Modern Bermuda Artist’s Ancient Influences

November 18, 2011

Bermuda’s Graham Foster is known for his modern art informed by ancient peoples.

Some of the Bermudian artist’s work is featured in the current Hamilton exhibit “Rhythmic Movements” and Mr. Foster said one piece in particular speaks to his interest in the timeless connection between modernity and age-old traditions.

“The title ‘Sepik Shuffle’ is in reference to the Irian Jaya Peoples of Papua New Guinea who live near the Sepik River,” said Mr. Foster. “These tribal people carve amazing expressionistic sculptures from wood.

“Their sculptures are a strong influence in this painting. Tribal art, especially from Africa and the Pacific Rim, are also an influence in my sculptures.”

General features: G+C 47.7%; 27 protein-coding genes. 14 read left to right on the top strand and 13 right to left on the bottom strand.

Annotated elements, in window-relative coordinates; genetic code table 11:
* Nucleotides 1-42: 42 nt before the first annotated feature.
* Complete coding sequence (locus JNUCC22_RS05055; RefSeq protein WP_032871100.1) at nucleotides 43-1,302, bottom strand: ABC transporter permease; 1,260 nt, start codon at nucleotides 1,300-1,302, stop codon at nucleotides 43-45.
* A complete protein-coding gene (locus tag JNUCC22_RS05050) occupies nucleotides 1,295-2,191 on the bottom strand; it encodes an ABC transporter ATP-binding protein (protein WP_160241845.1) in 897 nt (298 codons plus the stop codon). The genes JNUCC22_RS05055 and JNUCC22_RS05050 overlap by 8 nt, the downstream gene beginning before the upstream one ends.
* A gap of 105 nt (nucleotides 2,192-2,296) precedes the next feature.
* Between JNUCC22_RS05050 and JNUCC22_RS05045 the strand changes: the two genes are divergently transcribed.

“Sepik Shuffle” [27-inch-by-27-inch acrylic on wood]

Earlier this year Mr. Foster was commissioned by the Masterworks Museum to create its sculpture marking John Lennon’s time on the island in 1980, a period when he reconnected with his muse and wrote or polished the songs featured on what proved to be his last albums, “Double Fantasy” and the posthumously released “Milk & Honey.”

“Rhythmic Moments”, which continues through November 30, also features multi-media contemporary works by by Ami Zanders, Edwin M.E. Smith, Charles Anderson, Milton Hill, Sara Simons, Susan A. Pearson and Vernon Clarke.

The show is on display at Common Ground Café, 11 Chancery Lane, Hamilton and is sponsored by Goslings Ltd. and Patterson Partners


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